What Is Taper Tantrum? Can It Affect The Indian Economy?


Ex-RBI Governor Raghuram Rajan in a statement said that India could face another ‘Taper Tantrum’ sometime soon. A Standard and Poor’s(S&P) report stated that India, Philippines most vulnerable in a ‘taper tantrum’-like scenario. So what exactly does the word ‘taper tantrum’ mean? What does it mean for the Indian economy? Let’s find out.

The Taper Tantrum of 2013

  • The story dates back to the 2008 housing market crisis in the US. Banks had given out huge amounts in housing loans to people who couldn’t afford to pay it back. At the end of it, banks were left with huge amounts in unpaid loans, the stock markets had crashed. Eventually, a lot of money was lost in bad loans, crashed stock markets, and junk bonds. The global economy was crippled. 
  • This is when the US Federal Reserve or the Fed, which is the central bank in the US comes into the picture. The US Fed announced Quantitative Easing(QE). In Quantitative Easing, the government is essentially pumping money into the economy. It does so by cutting interest rates, buying bonds from the market, policymaking, and other banking instruments. The Fed had the mission of refilling the banks and the economy with cash.
  • Remember, in bonds, as the demand for them increases, their price increases, and yield decreases, and vice versa. The Fed first bought all the short term US-Treasury notes from financial institutions, this decreased the short-term interest rates. However, the interest rate on long-term notes was intact. Soon, short-term interest rates on loans were almost close to zero. This is good for the borrower, but what about the lender? It’s bad news for the lender. The lender then has to search for other instruments yielding higher interest rates. Finally, The investors in the US found two solutions, the stock market and foreign investment in developing countries
  • India wasn’t impacted much by the global economic crisis in 2008. Fairly so, India became an investment opportunity for US Investors. While the global flows had declined by 10.5% in 2008, Foreign Direct Investment(FDI) in India increased by 46% the same year. This was the case with many developing economies. They received foreign investment in huge amounts from already developed countries that were affected by the global economic crisis. These developing countries prospered from foreign investments.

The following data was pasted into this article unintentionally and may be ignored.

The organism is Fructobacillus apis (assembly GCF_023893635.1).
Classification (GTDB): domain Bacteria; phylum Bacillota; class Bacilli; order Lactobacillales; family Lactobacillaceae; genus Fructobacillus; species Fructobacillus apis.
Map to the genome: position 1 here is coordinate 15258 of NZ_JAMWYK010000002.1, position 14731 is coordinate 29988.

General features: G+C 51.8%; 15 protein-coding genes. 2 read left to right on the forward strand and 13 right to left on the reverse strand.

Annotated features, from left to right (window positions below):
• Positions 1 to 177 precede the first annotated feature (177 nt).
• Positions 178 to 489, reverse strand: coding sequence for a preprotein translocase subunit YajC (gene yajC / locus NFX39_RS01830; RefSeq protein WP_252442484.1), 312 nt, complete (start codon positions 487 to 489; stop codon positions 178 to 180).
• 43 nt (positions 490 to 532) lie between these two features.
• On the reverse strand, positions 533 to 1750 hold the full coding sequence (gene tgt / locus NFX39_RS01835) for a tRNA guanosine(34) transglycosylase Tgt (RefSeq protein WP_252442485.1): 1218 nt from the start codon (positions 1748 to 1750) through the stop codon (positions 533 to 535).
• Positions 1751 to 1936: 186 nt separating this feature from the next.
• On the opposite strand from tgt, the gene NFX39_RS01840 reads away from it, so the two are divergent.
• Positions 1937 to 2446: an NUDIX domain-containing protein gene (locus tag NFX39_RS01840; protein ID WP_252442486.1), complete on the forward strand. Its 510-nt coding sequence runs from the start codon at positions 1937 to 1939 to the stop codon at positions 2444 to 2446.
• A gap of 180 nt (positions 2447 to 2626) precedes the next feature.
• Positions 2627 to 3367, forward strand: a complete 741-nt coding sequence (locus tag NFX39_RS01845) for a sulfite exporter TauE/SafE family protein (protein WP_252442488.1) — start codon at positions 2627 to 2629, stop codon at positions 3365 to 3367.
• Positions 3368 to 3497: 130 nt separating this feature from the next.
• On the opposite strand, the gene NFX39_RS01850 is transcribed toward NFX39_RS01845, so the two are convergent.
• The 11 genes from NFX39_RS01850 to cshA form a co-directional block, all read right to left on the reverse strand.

• Now comes the ‘Taper Tantrum’. Fast forward to 2013, the economy had revived, things were going pretty well all around the world, which is when the Fed announced that they were going to ‘taper’ or ‘wind down’ the Quantitative Easing(QE) or essentially stop pumping money into the system. While this was just an ‘announcement’ this sent ripples across the globe. 
  • Now, foreign investment is much riskier than investing in local sovereign bonds. The announcement by the Fed to taper the Quantitative Easing made investors believe that the interest rates back home would go up. This would increase the incentive to invest in safer domestic instruments like bonds over foreign investment.

What was the Impact?

  • What was the impact of the announcement? Naturally, since the stock markets were overpriced, investors started withdrawing money from the stock markets. They also started withdrawing funds that were invested in the emerging markets. This caused economic turmoil in emerging markets across the world. Investors started exchanging the local currency (Indian Rupee) for the Dollar. This had a negative impact on the price of the Indian Rupee(INR) against the US Dollar(USD).  
  • Since the government would stop buying bonds from the market, it was perceived that bond prices would decrease. Therefore, the bondholders started selling their bonds which lead to a decrease in price and increase in yield of bonds. This period was relatively short-lived and therefore called the ‘Taper Tantrum’. Even though the Fed had announced, it decided to hold back on its decision after the Taper Tantrum for some time. 

Taper Tantrum Coming Back?

The economic situation in 2021 is similar to that of the economic crisis in 2008. When the taper tantrum occurred, sectors with high foreign investments, debt mutual fund holders, and bondholders were affected the most. Governments are intensively pushing stimulus packages and Quantitative easing programs to restart the economy. Stock markets are overpriced and a lot of foreign investors have shored up in emerging markets. 

Finance Minister Nirmala Sitharaman said that India does not face a risk of Taper Tantrum, as it did in 2013 and that the ministry and RBI are vigilant enough to avoid the situation this time.

The last Taper Tantrum was a panic reaction from investors in a volatile market. It wasn’t correlated to any other macroeconomic factors in the past. The macroeconomic conditions of 2021 aren’t similar to that of 2013. Unlike last time, economists and bankers might have learned their lessons and a Taper Tantrum-like situation might not actually happen after all. 

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